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|Case Number:||Civil Suit 292 of 2004|
|Parties:||Gathagu Gatandugu v Peter Ngugi|
|Date Delivered:||17 Feb 2005|
|Court:||High Court at Nakuru|
|Judge(s):||Luka Kiprotich Kimaru|
|Citation:||Gathangu Gatandugu v Peter Ngugi  eKLR|
[RULING]Civil Practice and Procedure - plea of res judicata - defendant alleging that the dispute had previously been determined by a District Land Registrar,Land Disputes Tribunal - whether plaintiff had sworn a false verifying affidavit and failed to disclose material facts - whether plaintiff's suit res judicata.
|Disclaimer:||The information contained in the above segment is not part of the judicial opinion delivered by the Court. The metadata has been prepared by Kenya Law as a guide in understanding the subject of the judicial opinion. Kenya Law makes no warranties as to the comprehensiveness or accuracy of the information|
REPUBLIC OF KENYA
IN THE HIGH COURT OF KENYA
CIVIL SUIT NO. 292 OF 2004
The Plaintiff, Gathangu Gatandugu, filed suit against the Defendant, Peter Ngugi seeking the following orders:-
(i) A declaration that the Plaintiff is the registered and absolute owner of Nyandarua/Geta/1340 measuring 2.3 hectares.
(ii) A permanent order of injunction restraining the Defendant by himself, his agents and or servants from entering, encroaching, interfering or in any way dealing with all that parcel of land known as Nyandarua/Geta/1340.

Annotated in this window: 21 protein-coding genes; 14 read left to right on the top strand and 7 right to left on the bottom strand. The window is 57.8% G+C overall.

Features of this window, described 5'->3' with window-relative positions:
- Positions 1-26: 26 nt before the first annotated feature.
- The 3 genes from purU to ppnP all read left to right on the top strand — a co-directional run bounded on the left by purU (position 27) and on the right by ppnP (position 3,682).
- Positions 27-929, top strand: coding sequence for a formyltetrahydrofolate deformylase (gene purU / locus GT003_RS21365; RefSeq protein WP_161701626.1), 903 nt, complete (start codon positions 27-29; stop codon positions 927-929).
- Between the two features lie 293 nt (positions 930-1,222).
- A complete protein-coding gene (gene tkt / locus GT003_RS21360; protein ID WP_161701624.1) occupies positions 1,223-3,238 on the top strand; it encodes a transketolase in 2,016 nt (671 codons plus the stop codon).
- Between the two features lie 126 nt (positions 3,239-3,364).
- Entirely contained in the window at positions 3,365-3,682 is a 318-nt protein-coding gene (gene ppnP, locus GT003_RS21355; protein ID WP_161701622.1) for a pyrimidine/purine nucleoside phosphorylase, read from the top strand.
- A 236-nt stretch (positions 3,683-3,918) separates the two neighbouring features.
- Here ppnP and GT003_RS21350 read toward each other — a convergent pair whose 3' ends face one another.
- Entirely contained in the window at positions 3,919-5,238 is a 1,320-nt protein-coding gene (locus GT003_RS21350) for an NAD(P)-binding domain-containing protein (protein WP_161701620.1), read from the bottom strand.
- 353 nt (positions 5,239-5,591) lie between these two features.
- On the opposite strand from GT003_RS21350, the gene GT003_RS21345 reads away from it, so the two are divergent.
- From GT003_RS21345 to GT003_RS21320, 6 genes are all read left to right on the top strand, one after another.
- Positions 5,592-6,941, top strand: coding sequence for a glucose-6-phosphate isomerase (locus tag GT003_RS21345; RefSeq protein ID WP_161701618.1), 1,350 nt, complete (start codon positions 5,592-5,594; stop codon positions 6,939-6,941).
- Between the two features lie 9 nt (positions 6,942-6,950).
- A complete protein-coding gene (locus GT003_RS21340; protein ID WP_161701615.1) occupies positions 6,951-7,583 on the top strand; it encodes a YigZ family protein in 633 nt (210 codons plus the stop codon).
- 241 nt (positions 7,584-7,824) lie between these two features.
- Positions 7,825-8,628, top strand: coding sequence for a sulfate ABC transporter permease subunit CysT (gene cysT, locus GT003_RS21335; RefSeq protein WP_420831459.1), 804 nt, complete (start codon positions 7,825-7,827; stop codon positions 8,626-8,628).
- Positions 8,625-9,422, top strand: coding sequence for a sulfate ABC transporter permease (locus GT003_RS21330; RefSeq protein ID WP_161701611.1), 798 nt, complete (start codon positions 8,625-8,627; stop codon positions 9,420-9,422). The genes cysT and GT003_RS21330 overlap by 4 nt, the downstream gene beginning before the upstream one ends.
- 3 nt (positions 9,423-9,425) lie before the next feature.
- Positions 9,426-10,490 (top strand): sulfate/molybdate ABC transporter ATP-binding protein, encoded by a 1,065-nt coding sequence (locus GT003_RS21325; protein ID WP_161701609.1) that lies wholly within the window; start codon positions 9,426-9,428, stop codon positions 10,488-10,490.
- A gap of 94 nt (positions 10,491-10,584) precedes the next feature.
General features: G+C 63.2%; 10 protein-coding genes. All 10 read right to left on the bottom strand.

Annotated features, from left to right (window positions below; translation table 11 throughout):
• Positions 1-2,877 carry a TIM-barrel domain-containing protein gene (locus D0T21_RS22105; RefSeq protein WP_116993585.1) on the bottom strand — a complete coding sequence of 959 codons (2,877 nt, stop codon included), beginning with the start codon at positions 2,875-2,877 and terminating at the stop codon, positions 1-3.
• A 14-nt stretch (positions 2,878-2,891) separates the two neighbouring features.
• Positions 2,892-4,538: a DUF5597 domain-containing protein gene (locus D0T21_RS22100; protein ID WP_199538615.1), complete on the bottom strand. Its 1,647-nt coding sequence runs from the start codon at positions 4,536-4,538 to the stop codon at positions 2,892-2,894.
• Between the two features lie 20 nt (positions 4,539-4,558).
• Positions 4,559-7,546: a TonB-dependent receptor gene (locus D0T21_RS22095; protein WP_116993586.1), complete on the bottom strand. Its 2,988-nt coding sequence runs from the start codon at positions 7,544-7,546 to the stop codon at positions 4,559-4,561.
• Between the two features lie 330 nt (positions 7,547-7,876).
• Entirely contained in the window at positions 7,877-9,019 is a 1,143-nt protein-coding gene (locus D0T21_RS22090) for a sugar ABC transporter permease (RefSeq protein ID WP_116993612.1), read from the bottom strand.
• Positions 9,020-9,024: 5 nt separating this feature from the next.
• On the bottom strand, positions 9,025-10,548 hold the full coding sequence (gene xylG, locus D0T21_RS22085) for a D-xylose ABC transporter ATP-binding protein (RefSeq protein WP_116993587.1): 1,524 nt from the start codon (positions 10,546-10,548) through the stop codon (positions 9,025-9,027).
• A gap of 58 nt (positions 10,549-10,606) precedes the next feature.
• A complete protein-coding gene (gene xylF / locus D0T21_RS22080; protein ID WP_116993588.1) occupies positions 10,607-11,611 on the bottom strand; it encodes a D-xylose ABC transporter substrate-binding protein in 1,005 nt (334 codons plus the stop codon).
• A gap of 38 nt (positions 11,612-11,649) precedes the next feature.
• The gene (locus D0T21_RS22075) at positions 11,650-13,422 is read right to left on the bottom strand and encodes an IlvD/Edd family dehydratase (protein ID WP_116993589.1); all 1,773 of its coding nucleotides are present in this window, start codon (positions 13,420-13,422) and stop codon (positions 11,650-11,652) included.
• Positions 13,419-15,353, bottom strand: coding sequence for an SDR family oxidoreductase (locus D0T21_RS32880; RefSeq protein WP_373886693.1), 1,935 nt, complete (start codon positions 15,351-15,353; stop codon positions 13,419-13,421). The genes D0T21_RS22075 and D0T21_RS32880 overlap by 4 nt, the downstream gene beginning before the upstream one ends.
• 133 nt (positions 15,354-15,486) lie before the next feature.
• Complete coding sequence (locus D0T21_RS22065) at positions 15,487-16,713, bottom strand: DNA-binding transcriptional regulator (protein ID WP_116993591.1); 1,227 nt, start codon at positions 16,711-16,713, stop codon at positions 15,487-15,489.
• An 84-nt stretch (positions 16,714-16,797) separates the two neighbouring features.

The Plaintiff, when he filed this suit swore a verifying affidavit to the effect;
“3. THAT there is no other suit pending and there has been no previous proceedings in any court between the Plaintiff and the Defendant over the subject matter of this suit except Criminal Case No. 1160 of 2002 which was dismissed, Criminal Appeal No. 175 which is still pending and CMCCC No. 2040 which was withdrawn.”
When the Defendant was served he filed a defence and a Notice of Preliminary Objection. In the said Notice, the Defendant contended that the suit filed by the Plaintiff was Res judicata. The Defendant further contended that the Plaintiff had deliberately misled the court by swearing a false verifying affidavit by not disclosing all the material aspects of the case to the court. The Defendant further stated that the dispute between the Plaintiff and the Defendant had been resolved by the Nyandarua District Land Registrar who had determined the boundaries between the Plaintiff’s and the Defendant’s parcel of land.